For more than a decade, RAIN RFID tag antennas were etched, and the substrate was PET film. Copper was first substituted with aluminum, and various other technologies have emerged, such as printed antennas, and cutting, milling, or laser engraving metal foils.
More recently we have seen antennas being applied on paper and even directly on the packaging and on other surfaces. Much of that development has been driven by cost, but the ecological and sustainability aspects are rising in importance.
Juho Partanen recently moderated an online panel discussion on various aspects and implications of sustainability and eco-friendliness of RAIN RFID tagging. The panelists included Sipi Savolainen from Stora Enso, Jerome Lemay from Decathlon, and Emmanuel Arene from Primo1D. The discussion ranged from ecological tag materials to the technology itself contributing to system-level sustainability through enabling and driving applications for the circular economy.
Before the discussion started, we asked the attendees how they would rate various aspects of eco-friendliness? A quick poll revealed the following:
The initial attendee views support the notion that although moving to renewable and recyclable materials for the tags is a no-brainer in terms of eco-friendliness, there needs to be a more holistic view of the whole system – how the technology enables cradle-to-grave traceability, waste reduction, efficiency improvements, transparency plus other aspects crucial for driving the circular economy and sustainable consumption.
We received a lot of attendee questions during the discussion and since the webinar time was limited, we were not able to address them all during the live session. So we asked our panelists to provide some additional answers for this blog.
Follow-up Q&A from the panel discussion
The responses to the following questions have been written by Mr. Sipi Savolainen from Stora Enso.
Question: If a tag is paper-based, could it be placed in the paper recycling bin, as it includes electronics and metal?
Answer: All paper and cardboard recyclability testing is based on the ability to separate non-fiber-based materials from fiber materials and screen those components before re-pulping. According to the results of PTS RH 021/97 Recyclability of Packaging Products and TAPPI UM 213 Repulpability testing (mod.), ECO tags are recyclable within paper and paper board recycling processes.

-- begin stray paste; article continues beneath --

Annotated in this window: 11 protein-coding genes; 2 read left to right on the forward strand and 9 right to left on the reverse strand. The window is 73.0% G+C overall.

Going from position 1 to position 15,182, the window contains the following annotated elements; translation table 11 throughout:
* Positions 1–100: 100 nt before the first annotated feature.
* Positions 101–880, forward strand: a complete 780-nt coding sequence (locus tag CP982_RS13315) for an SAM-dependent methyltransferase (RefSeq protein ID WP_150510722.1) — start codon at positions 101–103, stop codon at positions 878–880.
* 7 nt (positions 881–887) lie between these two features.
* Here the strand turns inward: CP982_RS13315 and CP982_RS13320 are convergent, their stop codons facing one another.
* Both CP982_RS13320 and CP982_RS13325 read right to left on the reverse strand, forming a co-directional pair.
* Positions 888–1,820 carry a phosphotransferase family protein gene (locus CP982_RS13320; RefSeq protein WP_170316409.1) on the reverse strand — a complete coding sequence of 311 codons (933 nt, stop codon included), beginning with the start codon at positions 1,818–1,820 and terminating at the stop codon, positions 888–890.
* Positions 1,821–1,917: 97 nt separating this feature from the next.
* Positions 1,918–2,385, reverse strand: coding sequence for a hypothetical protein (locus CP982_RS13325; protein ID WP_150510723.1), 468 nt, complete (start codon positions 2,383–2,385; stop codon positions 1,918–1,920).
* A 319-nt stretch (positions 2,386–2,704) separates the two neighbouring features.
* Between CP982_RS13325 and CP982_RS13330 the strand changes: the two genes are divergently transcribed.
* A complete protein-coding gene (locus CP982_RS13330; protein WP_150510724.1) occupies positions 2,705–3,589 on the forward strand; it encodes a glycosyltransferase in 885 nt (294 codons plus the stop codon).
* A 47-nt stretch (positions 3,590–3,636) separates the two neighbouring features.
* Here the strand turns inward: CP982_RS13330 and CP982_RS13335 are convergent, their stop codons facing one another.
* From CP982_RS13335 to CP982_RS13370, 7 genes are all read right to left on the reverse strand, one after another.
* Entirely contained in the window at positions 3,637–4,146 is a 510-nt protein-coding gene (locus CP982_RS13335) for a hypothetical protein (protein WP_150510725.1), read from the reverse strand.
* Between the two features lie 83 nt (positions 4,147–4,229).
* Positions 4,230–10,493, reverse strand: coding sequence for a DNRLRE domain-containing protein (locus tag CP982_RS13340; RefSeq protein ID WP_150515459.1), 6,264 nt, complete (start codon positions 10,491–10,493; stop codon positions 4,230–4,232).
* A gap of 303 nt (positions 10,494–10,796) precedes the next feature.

Question: According to WEEE regulation, RFID label is still regarded as electrical waste, I doubt if the paper-based label can be recycled as paper?
Answer: Passive tags are considered to fall under the scope of the WEEE directive. However, as tags are being attached to items they are naturally disposed with the material/object they are applied to. The best suited waste management process is defined based on the material/object type.
The response to the following question comes from Jerômé Lemay from Decathlon.
Question: What are the most influential factors that can move world businesses towards practicing environmental sustainability?
Answer: For Decathlon, sustainability is considered in a holistic way and, in addition to preserving nature, also includes taking care of people, and creating sustainable value through governance and business ethics, for example. Environmental sustainability is the third pillar and includes tackling climate change and driving the circular economy.
Environmental sustainability needs to be incorporated into the strategy and values, and forward-looking businesses should see that it is also what their customers are expecting.
The response to the following question comes from Emmanuel ARENE of Primo1D.
Question: Obviously, depending on which material the Primo 1D is embedded it changes its perfromance. Is the antenna re-tuned for each different material?
Answer: Yes, the performance of our embedded system is intimately linked to the permittivity of the tagged item. To make sure the RF performance and durability are optimized for each material, object, and use case, different elements can be tuned: the antenna material and its design, the chipset, and the packaging of our RFID UHF tag as well. Primo1D has all resources in-house to support product development and industrialization process till ramp-up.